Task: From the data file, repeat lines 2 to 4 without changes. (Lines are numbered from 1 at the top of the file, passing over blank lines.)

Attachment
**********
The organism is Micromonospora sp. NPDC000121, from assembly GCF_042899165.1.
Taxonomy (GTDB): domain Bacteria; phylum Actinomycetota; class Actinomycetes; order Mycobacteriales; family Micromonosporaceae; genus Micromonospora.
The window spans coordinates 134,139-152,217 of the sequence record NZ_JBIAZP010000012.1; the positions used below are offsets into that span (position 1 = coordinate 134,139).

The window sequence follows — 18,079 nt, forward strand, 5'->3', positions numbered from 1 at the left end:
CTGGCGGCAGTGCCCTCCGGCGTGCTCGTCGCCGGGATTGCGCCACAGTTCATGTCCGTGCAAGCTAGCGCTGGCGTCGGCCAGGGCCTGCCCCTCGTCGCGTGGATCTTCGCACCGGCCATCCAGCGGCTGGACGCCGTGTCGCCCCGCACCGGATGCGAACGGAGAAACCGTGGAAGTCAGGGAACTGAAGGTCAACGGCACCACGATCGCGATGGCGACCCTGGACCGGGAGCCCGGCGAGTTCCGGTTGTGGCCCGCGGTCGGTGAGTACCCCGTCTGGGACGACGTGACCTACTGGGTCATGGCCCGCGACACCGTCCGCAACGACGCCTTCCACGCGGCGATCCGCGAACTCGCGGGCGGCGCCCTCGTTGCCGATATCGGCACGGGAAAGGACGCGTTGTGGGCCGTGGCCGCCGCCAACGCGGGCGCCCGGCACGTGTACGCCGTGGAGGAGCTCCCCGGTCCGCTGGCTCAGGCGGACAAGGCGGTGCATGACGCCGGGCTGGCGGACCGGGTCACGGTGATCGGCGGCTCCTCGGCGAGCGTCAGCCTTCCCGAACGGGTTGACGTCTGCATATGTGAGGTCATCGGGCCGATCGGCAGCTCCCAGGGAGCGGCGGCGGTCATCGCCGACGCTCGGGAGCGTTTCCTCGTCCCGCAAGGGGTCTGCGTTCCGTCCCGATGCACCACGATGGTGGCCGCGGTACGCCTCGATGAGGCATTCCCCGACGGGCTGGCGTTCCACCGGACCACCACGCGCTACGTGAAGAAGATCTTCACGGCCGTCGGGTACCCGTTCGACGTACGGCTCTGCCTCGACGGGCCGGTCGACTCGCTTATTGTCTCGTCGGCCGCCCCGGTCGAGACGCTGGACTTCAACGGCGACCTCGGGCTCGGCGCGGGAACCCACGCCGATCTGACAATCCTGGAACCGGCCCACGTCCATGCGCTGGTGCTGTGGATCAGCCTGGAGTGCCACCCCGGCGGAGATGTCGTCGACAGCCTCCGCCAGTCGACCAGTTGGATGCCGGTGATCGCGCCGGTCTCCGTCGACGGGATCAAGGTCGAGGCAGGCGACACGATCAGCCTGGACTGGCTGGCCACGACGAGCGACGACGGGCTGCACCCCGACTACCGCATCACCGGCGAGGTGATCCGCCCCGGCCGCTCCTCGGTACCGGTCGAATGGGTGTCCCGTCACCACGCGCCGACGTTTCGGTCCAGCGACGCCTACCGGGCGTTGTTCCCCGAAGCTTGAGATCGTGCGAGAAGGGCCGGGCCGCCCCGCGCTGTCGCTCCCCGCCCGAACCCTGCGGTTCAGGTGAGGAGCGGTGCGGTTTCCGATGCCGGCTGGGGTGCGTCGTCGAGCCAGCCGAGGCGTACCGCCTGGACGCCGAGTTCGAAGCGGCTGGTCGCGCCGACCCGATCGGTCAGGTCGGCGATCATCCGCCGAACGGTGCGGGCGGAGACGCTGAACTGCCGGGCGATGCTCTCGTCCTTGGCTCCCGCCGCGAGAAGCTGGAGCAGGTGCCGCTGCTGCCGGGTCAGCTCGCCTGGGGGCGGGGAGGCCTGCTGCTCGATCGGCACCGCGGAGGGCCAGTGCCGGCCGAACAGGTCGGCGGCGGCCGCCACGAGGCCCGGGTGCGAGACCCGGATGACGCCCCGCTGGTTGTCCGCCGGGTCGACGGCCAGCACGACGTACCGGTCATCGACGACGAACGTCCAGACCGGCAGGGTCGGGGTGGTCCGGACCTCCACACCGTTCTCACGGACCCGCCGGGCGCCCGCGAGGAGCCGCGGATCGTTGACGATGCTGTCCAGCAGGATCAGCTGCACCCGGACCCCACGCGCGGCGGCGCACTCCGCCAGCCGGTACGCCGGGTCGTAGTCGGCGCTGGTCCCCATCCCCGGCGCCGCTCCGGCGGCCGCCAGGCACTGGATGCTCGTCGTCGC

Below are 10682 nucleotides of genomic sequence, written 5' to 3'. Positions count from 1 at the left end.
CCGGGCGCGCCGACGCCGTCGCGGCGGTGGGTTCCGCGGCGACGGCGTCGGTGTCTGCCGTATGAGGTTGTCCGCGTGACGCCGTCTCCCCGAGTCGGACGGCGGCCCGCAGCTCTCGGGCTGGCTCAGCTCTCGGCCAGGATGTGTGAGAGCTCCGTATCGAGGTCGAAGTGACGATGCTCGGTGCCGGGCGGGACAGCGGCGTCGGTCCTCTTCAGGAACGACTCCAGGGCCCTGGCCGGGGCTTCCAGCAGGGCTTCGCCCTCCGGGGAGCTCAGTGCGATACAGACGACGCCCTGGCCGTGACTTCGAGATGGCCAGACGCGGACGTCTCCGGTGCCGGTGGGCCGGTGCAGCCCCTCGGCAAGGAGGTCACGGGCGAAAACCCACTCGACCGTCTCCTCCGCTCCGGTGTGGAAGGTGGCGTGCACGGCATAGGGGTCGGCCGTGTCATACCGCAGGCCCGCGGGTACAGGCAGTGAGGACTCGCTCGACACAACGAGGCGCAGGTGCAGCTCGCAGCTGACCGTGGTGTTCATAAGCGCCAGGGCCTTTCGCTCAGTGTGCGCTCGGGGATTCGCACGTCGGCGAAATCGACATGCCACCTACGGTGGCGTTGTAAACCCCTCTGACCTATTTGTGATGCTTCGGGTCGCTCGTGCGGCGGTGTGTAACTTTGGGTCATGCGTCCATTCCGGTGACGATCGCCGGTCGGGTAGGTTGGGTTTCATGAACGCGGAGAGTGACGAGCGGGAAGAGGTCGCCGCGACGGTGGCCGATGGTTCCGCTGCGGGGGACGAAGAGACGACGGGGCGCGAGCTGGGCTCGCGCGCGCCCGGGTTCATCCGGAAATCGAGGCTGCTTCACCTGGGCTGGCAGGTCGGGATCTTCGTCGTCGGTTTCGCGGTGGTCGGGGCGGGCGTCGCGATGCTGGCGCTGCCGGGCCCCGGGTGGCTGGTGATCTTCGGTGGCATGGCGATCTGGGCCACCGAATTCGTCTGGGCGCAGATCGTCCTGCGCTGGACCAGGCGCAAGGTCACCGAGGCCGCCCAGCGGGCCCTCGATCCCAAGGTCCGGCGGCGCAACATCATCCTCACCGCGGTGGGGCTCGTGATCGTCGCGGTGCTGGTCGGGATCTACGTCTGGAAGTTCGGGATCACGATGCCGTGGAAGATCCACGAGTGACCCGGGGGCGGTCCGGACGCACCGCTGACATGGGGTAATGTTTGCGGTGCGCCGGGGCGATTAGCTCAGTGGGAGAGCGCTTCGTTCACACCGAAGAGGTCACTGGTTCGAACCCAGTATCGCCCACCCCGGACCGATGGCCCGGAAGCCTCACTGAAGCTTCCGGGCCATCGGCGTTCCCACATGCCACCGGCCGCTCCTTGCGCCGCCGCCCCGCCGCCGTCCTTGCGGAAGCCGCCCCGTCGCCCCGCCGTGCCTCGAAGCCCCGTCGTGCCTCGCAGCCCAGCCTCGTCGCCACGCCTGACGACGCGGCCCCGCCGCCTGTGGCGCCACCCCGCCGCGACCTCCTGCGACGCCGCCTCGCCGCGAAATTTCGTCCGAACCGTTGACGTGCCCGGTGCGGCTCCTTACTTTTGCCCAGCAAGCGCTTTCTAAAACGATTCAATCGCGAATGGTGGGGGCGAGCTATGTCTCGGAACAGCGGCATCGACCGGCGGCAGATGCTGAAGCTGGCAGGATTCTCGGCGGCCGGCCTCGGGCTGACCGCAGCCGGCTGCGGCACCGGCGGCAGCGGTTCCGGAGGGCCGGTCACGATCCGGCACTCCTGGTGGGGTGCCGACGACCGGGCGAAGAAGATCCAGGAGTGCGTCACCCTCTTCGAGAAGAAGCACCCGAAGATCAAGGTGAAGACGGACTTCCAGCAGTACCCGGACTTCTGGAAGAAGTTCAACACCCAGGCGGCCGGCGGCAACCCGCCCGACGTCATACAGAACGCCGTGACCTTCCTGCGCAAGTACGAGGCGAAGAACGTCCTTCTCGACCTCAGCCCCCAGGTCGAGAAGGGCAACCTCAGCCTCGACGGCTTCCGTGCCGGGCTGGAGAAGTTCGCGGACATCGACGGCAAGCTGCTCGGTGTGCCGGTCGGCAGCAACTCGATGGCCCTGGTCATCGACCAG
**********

Taxonomy (GTDB): domain Bacteria; phylum Actinomycetota; class Actinomycetes; order Mycobacteriales; family Micromonosporaceae; genus Micromonospora.
The window spans coordinates 134,139-152,217 of the sequence record NZ_JBIAZP010000012.1; the positions used below are offsets into that span (position 1 = coordinate 134,139).

The window sequence follows — 18,079 nt, forward strand, 5'->3', positions numbered from 1 at the left end: